Mason professor wants more support for mothers and children suffering from food insecurity

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Constance Gewa. Photo by Creative Services

George Mason University professor Constance Gewa says that one of the biggest international problems we face is mothers and children worldwide chronically suffering from food insecurity and a lack of nutrition. Gewa, whose research has focused on countries in Africa, says that undernutrition can start in utero and get worse from there.

When children start their lives in poor nutritional status and it continues, there can be significant long-term consequences, said Gewa, an assistant professor in the College of Health and Human Services’ Department of Nutrition and Food Studies. For example, childhood stunting has been associated with reduced development and poor academic and work performance.

“When undernourished women become pregnant, it can affect their children’s overall health right away,” Gewa said. “Their children are likely to suffer from intrauterine growth retardation, low-birth weight and might not even survive or, if they do survive, they could struggle and fail to thrive. If they continue to face food insecurity and a lack of nutrition, their health and developmental problems will escalate.”

Gewa said there needs to be particular attention paid to young women, even before they become pregnant, to ensure that they are well-nourished and as healthy as possible.

“Addressing nutritional concerns and supporting the health of women and girls, at pre-conception, during pregnancies and between pregnancies, could help break the cycle of malnutrition,” said Gewa. “It’s a start, but it can’t end there.”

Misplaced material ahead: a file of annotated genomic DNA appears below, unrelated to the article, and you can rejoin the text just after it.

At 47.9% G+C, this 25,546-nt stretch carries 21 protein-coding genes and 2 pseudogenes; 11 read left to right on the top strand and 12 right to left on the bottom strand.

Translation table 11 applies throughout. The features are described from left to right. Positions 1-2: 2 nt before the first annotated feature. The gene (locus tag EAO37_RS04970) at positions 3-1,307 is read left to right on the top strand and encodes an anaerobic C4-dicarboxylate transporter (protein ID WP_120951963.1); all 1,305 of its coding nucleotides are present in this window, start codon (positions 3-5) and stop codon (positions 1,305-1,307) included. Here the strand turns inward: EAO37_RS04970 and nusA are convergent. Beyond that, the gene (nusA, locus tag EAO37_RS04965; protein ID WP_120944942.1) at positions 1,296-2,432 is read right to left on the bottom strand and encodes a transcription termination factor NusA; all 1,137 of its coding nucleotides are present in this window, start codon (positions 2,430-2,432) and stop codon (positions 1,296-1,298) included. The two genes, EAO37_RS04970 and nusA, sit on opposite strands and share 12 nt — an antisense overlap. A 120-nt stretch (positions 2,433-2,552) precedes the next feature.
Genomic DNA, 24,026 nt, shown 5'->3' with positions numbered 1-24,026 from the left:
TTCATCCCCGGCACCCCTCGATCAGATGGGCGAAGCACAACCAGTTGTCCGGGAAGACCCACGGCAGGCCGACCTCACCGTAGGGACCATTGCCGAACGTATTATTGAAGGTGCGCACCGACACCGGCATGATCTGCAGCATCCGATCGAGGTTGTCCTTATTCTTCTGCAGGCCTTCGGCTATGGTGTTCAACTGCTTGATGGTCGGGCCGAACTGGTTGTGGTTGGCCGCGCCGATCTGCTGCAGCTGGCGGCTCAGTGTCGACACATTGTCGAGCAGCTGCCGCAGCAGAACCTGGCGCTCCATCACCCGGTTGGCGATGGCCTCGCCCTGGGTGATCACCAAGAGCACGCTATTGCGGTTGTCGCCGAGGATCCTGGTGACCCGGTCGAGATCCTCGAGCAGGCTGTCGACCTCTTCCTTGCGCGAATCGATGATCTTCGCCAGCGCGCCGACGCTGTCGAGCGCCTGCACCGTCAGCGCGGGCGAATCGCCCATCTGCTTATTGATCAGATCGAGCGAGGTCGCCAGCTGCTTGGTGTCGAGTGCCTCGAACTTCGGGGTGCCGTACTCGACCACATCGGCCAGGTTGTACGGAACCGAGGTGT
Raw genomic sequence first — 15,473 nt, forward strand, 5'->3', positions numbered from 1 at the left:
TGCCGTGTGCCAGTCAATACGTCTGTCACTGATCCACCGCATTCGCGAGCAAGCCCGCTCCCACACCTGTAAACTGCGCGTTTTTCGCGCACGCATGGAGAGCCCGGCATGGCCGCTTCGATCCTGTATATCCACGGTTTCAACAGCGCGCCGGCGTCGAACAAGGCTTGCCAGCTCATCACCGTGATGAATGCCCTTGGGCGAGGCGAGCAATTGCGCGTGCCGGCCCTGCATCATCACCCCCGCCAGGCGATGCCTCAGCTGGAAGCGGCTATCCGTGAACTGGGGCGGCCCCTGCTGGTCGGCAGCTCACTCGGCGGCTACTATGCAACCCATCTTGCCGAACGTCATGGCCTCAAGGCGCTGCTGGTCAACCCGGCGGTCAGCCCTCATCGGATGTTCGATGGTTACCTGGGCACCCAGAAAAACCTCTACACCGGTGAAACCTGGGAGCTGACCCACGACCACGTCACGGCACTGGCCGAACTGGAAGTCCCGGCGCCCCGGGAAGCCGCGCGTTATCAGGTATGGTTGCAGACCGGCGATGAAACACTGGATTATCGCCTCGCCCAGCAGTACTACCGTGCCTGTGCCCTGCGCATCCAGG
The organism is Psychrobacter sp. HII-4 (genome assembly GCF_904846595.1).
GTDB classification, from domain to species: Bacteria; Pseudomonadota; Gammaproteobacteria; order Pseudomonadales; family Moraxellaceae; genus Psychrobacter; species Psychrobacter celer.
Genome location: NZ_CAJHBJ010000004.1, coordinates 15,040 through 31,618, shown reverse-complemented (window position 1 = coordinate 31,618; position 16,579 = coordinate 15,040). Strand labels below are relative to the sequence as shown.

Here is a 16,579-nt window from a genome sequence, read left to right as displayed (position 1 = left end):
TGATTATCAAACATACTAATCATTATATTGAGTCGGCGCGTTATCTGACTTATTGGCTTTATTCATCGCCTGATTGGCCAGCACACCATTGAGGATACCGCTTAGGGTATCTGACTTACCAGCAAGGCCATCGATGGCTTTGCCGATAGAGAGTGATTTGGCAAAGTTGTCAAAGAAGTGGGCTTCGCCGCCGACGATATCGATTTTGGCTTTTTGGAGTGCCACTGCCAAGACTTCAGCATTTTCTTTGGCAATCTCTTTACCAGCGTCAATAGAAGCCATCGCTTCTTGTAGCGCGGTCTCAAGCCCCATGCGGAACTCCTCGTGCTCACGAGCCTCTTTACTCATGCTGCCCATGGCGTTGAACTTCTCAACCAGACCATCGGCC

In addition, Gewa said it’s important to promote healthy child-feeding practices such as breastfeeding whenever possible.

“We know that the best and safest food for a baby is breast milk,” Gewa said. “In low-income nations, we promote breast feeding because we know it is safe and nutritious, but if a mother isn’t well-nourished then it is difficult for her to breastfeed her young child as recommended.”

Gewa’s work has highlighted high rates of food insecurity in small households in rural Kenya and the disconnection between promoted agricultural practices and the nutrition of mothers and children.

In general, she said, adopting agricultural policies that are nutrition-sensitive can lead to improved health and nutrition for mothers and children.

Small farm households “are most vulnerable to malnutrition. However, a number of agricultural policies are not sensitive” to poor farmers’ needs, said Gewa. “If the agricultural policies in a certain area do not promote healthful foods that a family can sustainably farm and consume, then that can lead to food and nutrition insecurity.”

Gewa is a leading expert in estimation of dietary intake quantity and quality in African populations, sustainable food-based strategies aimed at improving food security and nutritional and health status of mothers and children populations in resource-poor settings in Africa and diet-related behavior change. Gewa also worked as a nutrition team leader and a project coordinator with a child nutrition research project in Kenya.

Constance Gewa can be reached at

For more information, contact Anna Stolley Persky at

About George Mason

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